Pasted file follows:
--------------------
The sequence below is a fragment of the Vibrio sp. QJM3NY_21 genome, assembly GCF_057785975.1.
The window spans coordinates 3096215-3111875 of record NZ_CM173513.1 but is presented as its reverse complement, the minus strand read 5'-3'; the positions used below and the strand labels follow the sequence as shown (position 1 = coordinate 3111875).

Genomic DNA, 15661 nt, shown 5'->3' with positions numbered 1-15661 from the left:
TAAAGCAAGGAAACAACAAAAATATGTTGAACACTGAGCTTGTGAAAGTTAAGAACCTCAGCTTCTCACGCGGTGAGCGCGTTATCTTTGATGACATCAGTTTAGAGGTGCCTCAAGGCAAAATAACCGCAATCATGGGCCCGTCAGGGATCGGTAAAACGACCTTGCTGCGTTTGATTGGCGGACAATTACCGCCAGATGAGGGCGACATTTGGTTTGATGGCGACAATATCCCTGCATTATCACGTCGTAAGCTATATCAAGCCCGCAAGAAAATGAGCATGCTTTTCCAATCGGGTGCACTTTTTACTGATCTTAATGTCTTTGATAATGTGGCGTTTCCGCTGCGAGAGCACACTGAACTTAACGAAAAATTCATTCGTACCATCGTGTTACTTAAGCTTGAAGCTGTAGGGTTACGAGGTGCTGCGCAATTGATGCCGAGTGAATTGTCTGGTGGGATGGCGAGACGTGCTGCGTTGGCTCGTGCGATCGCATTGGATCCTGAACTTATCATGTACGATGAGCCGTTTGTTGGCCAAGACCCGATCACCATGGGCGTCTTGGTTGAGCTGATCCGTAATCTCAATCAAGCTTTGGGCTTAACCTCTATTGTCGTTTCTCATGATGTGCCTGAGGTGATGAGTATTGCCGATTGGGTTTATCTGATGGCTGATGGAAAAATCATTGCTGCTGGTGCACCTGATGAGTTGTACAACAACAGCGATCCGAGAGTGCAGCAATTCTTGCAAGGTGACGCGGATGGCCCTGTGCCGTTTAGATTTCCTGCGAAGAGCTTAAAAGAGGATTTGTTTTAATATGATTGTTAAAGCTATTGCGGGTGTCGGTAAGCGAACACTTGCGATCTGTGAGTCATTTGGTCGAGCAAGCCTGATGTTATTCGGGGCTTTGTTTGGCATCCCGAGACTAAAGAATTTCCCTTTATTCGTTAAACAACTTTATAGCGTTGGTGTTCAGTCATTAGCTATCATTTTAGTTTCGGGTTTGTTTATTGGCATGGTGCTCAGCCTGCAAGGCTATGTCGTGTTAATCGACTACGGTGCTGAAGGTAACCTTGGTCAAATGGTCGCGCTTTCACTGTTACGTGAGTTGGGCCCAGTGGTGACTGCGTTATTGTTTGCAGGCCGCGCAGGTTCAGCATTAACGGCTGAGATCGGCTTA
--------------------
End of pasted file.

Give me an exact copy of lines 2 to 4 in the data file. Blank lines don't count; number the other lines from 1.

The window spans coordinates 3096215-3111875 of record NZ_CM173513.1 but is presented as its reverse complement, the minus strand read 5'-3'; the positions used below and the strand labels follow the sequence as shown (position 1 = coordinate 3111875).

Genomic DNA, 15661 nt, shown 5'->3' with positions numbered 1-15661 from the left:
TAAAGCAAGGAAACAACAAAAATATGTTGAACACTGAGCTTGTGAAAGTTAAGAACCTCAGCTTCTCACGCGGTGAGCGCGTTATCTTTGATGACATCAGTTTAGAGGTGCCTCAAGGCAAAATAACCGCAATCATGGGCCCGTCAGGGATCGGTAAAACGACCTTGCTGCGTTTGATTGGCGGACAATTACCGCCAGATGAGGGCGACATTTGGTTTGATGGCGACAATATCCCTGCATTATCACGTCGTAAGCTATATCAAGCCCGCAAGAAAATGAGCATGCTTTTCCAATCGGGTGCACTTTTTACTGATCTTAATGTCTTTGATAATGTGGCGTTTCCGCTGCGAGAGCACACTGAACTTAACGAAAAATTCATTCGTACCATCGTGTTACTTAAGCTTGAAGCTGTAGGGTTACGAGGTGCTGCGCAATTGATGCCGAGTGAATTGTCTGGTGGGATGGCGAGACGTGCTGCGTTGGCTCGTGCGATCGCATTGGATCCTGAACTTATCATGTACGATGAGCCGTTTGTTGGCCAAGACCCGATCACCATGGGCGTCTTGGTTGAGCTGATCCGTAATCTCAATCAAGCTTTGGGCTTAACCTCTATTGTCGTTTCTCATGATGTGCCTGAGGTGATGAGTATTGCCGATTGGGTTTATCTGATGGCTGATGGAAAAATCATTGCTGCTGGTGCACCTGATGAGTTGTACAACAACAGCGATCCGAGAGTGCAGCAATTCTTGCAAGGTGACGCGGATGGCCCTGTGCCGTTTAGATTTCCTGCGAAGAGCTTAAAAGAGGATTTGTTTTAATATGATTGTTAAAGCTATTGCGGGTGTCGGTAAGCGAACACTTGCGATCTGTGAGTCATTTGGTCGAGCAAGCCTGATGTTATTCGGGGCTTTGTTTGGCATCCCGAGACTAAAGAATTTCCCTTTATTCGTTAAACAACTTTATAGCGTTGGTGTTCAGTCATTAGCTATCATTTTAGTTTCGGGTTTGTTTATTGGCATGGTGCTCAGCCTGCAAGGCTATGTCGTGTTAATCGACTACGGTGCTGAAGGTAACCTTGGTCAAATGGTCGCGCTTTCACTGTTACGTGAGTTGGGCCCAGTGGTGACTGCGTTATTGTTTGCAGGCCGCGCAGGTTCAGCATTAACGGCTGAGATCGGCTTA